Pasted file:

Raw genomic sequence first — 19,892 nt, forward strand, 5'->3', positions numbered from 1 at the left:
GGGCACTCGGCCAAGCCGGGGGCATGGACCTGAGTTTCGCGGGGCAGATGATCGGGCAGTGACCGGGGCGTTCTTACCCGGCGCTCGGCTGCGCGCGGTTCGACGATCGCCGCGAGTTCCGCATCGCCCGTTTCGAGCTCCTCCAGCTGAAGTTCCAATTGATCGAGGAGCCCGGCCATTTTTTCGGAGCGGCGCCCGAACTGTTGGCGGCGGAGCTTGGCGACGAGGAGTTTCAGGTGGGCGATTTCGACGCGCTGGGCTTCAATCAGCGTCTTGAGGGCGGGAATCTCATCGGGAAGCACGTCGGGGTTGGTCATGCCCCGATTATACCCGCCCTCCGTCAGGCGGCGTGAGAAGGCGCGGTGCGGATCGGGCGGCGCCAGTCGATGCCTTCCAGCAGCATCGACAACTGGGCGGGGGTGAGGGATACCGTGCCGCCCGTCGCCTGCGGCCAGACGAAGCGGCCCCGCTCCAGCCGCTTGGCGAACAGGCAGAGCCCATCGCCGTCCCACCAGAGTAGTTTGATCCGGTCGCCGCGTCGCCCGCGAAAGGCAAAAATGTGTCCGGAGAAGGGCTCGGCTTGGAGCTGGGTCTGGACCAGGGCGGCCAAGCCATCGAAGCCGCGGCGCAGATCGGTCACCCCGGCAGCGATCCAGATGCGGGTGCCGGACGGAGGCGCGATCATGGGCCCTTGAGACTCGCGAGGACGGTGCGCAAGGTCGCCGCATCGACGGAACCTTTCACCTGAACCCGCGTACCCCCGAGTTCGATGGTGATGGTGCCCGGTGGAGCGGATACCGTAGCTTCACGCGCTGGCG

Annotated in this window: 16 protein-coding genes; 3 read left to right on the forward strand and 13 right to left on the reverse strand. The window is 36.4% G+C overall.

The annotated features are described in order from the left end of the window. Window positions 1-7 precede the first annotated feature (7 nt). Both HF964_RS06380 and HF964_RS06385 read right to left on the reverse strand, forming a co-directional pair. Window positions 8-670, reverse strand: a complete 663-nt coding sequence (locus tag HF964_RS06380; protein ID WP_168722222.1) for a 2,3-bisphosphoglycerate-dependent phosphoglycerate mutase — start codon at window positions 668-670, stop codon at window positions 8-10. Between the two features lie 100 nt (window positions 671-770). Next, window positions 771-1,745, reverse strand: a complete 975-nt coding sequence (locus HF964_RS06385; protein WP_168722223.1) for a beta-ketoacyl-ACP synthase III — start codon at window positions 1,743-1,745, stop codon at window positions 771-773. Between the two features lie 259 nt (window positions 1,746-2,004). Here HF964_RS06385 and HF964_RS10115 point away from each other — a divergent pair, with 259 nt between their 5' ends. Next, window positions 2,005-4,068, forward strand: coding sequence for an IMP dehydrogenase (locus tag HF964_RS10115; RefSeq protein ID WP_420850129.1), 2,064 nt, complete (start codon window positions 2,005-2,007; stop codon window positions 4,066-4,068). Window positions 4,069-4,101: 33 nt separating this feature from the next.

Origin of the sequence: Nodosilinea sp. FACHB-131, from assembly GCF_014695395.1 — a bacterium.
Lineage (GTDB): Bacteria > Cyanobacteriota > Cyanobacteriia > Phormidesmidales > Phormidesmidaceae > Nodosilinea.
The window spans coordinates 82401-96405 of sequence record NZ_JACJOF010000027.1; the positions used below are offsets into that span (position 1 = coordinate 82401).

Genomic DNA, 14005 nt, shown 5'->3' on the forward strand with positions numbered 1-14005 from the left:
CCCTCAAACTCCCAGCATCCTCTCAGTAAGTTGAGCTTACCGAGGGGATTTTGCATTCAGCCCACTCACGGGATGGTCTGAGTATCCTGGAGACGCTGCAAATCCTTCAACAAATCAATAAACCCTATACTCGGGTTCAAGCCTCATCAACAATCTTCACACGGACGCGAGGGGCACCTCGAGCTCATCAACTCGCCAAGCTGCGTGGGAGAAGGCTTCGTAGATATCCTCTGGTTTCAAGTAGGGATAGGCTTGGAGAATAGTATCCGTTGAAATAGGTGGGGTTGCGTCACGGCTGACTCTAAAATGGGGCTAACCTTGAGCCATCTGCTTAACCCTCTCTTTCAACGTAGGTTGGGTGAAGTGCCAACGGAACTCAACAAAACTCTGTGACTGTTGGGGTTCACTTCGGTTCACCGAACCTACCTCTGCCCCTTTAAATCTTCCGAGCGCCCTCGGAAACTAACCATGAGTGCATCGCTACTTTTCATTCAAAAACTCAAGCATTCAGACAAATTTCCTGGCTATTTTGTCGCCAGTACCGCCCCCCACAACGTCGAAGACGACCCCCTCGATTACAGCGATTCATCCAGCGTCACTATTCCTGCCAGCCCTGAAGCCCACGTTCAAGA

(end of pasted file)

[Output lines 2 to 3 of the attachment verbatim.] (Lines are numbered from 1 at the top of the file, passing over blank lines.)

GGGCACTCGGCCAAGCCGGGGGCATGGACCTGAGTTTCGCGGGGCAGATGATCGGGCAGTGACCGGGGCGTTCTTACCCGGCGCTCGGCTGCGCGCGGTTCGACGATCGCCGCGAGTTCCGCATCGCCCGTTTCGAGCTCCTCCAGCTGAAGTTCCAATTGATCGAGGAGCCCGGCCATTTTTTCGGAGCGGCGCCCGAACTGTTGGCGGCGGAGCTTGGCGACGAGGAGTTTCAGGTGGGCGATTTCGACGCGCTGGGCTTCAATCAGCGTCTTGAGGGCGGGAATCTCATCGGGAAGCACGTCGGGGTTGGTCATGCCCCGATTATACCCGCCCTCCGTCAGGCGGCGTGAGAAGGCGCGGTGCGGATCGGGCGGCGCCAGTCGATGCCTTCCAGCAGCATCGACAACTGGGCGGGGGTGAGGGATACCGTGCCGCCCGTCGCCTGCGGCCAGACGAAGCGGCCCCGCTCCAGCCGCTTGGCGAACAGGCAGAGCCCATCGCCGTCCCACCAGAGTAGTTTGATCCGGTCGCCGCGTCGCCCGCGAAAGGCAAAAATGTGTCCGGAGAAGGGCTCGGCTTGGAGCTGGGTCTGGACCAGGGCGGCCAAGCCATCGAAGCCGCGGCGCAGATCGGTCACCCCGGCAGCGATCCAGATGCGGGTGCCGGACGGAGGCGCGATCATGGGCCCTTGAGACTCGCGAGGACGGTGCGCAAGGTCGCCGCATCGACGGAACCTTTCACCTGAACCCGCGTACCCCCGAGTTCGATGGTGATGGTGCCCGGTGGAGCGGATACCGTAGCTTCACGCGCTGGCG

Annotated in this window: 16 protein-coding genes; 3 read left to right on the forward strand and 13 right to left on the reverse strand. The window is 36.4% G+C overall.